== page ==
On the hardware layer, Intel boosts the security of devices with total component traceability that starts at the factory floor. Meanwhile, the secure boot-up tool in vPro® means that only untampered firmware and trusted OSes will load, preventing compromised devices from connecting to the network in the first instance.
vPro also boosts security for virtualised environments. Organisations can run virtual machines for security-based isolation with application compatibility, across different operating systems. In addition, virtualised security software, such as Windows Defended Credential Guard and Application Guard are boosted through Intel’s own virtualization capabilities. This delivers superior protection against kernel-level malware through to browser-based attacks.
At the application layer, vPro® features a hardware-isolated Key Locker to enable password-less sign-ins (useful for mitigating the risk of social engineering tricking the employee into giving away their password). vPro® also features total memory encryption that has been designed to mitigate against the risk of cold-boot attacks and isolate compromised applications.
Finally, AI-driven CPU threat monitoring has been designed to detect malware that has slipped past the anti-virus. Intel has also integrated the Threat Detection Technology with the major mobile device management software options, to extend these capabilities holistically to all technology that might be interacting with the network.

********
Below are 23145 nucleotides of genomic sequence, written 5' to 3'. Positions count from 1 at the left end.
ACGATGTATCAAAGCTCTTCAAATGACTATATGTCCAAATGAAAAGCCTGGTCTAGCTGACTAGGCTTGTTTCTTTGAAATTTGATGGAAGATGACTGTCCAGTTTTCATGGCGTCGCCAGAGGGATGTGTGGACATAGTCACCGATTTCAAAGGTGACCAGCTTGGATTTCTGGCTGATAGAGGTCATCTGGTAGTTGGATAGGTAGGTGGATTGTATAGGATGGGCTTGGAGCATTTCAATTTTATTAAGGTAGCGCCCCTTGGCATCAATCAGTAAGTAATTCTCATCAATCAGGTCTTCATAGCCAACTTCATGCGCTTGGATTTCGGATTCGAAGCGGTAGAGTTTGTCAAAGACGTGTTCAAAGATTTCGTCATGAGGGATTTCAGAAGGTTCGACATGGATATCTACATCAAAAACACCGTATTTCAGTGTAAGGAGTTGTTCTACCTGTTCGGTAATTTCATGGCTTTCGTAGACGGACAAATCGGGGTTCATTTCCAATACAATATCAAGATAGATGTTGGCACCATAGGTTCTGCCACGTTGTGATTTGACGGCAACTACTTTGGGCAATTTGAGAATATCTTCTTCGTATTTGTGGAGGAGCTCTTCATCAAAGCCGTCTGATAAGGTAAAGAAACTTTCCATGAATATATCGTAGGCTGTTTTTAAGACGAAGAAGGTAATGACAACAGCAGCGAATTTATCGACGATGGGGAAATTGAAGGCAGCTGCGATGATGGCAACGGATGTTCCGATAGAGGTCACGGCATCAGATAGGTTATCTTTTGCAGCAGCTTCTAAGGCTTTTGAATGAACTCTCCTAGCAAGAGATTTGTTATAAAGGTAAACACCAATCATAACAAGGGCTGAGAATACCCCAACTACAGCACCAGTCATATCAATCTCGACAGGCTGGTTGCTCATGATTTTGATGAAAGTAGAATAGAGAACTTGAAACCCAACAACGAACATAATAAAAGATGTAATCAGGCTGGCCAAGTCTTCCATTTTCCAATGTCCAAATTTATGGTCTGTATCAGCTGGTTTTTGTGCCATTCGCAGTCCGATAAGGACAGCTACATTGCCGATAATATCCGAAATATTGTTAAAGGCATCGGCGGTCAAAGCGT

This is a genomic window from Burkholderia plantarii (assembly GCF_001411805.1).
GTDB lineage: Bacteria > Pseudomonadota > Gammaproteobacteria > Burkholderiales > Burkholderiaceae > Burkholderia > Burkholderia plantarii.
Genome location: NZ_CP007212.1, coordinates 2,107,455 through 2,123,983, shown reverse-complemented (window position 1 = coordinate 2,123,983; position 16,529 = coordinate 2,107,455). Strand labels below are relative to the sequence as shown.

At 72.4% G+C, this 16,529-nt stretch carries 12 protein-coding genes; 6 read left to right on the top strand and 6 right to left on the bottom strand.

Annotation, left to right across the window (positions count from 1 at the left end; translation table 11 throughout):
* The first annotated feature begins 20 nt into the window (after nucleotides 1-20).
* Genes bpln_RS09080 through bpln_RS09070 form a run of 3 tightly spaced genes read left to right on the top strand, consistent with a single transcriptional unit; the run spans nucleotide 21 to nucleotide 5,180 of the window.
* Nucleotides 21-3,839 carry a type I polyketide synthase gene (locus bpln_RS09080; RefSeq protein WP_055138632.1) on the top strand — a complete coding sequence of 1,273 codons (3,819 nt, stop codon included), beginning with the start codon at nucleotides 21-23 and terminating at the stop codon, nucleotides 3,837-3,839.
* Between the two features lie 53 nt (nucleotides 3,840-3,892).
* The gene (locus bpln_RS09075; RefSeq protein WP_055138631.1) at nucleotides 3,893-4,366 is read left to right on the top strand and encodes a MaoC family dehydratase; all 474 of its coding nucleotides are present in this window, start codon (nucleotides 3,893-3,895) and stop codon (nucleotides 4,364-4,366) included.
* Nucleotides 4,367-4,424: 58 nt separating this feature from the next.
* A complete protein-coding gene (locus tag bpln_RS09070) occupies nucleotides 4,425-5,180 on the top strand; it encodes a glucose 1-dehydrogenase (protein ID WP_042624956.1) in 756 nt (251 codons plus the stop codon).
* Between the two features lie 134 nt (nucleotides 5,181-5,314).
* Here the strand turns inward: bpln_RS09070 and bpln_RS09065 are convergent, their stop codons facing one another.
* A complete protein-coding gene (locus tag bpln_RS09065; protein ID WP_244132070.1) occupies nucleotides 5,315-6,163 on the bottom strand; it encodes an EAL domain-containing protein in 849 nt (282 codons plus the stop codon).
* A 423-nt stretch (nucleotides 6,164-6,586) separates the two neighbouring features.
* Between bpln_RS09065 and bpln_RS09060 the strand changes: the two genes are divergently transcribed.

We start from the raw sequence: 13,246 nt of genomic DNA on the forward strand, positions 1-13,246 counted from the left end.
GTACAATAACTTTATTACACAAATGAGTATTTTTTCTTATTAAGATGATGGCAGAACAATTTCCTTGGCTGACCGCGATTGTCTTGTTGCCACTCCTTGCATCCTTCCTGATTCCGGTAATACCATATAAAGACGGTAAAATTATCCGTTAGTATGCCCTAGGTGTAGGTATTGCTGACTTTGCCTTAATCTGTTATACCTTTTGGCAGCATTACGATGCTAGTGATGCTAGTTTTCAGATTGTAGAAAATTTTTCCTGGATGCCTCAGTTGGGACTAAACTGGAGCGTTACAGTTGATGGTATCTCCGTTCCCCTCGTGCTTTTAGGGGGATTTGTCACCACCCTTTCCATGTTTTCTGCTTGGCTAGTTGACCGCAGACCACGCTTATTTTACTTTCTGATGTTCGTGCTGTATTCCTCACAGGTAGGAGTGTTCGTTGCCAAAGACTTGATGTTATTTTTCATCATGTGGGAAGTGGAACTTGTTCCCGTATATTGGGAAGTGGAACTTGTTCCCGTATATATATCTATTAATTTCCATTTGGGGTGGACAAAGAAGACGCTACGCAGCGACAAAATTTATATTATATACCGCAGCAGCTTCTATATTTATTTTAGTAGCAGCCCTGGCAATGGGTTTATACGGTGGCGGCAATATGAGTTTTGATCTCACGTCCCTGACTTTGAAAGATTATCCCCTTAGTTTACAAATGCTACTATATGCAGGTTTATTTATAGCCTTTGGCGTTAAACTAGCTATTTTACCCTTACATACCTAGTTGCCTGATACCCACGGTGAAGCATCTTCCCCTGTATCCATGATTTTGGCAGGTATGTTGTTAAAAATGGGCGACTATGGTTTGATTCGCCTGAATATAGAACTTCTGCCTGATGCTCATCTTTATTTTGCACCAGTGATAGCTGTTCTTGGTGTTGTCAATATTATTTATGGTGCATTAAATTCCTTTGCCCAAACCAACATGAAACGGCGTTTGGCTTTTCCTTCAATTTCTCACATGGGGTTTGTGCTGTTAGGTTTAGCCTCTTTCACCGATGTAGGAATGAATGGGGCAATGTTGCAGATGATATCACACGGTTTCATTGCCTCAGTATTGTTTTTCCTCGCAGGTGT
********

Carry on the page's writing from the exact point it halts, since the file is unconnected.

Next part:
Building a holistic endpoint security practice
While the Intel vPro® solution has been designed to be a powerful and robust baseline security for endpoint devices, the reality is that security at the end point needs to be a proactive and ongoing effort by organisations. This is particularly true with so many devices connecting to company networks remotely.
vPro® will be most effective when backed by several best practice policies, including:
- A zero-trust approach to user privileges. Administrators should maintain tight control over the access that users have when accessing sensitive data and parts of the network. This means have a robust approach to access rights by device and user, and administrator permissions should be reserved for specialised users.
- Remote deployment of patches and updates. There are tools available to IT teams to remotely access PCs and deploy patches. The goal here needs to be to make patching as seamless as possible for the end user, and not rely on their input.
- Ongoing training of employees. Ultimately the best defence of all is to train employees so they know the security red flags to watch out for. Research from Stanford University found that around 88 per cent of all data breaches occur because of human error. Solutions such as vPro® can help to mitigate against this risk, but an ongoing training regimen across the organisation is of equally critical importance.
Following the recent wave of data breaches, the Australian government has committed to increasing the penalties for organisations that have been impacted by poor security practices. These penalties are now stiff enough to be an existential risk to many organisations. Investing in security solutions that address the gateways to the organisation’s data, as endpoint solutions do, and combining that with a renewed approach to security policy and training, will be a critical way for a business to protect itself into 2023 and beyond.
For more information on the security features of vPro®, click here.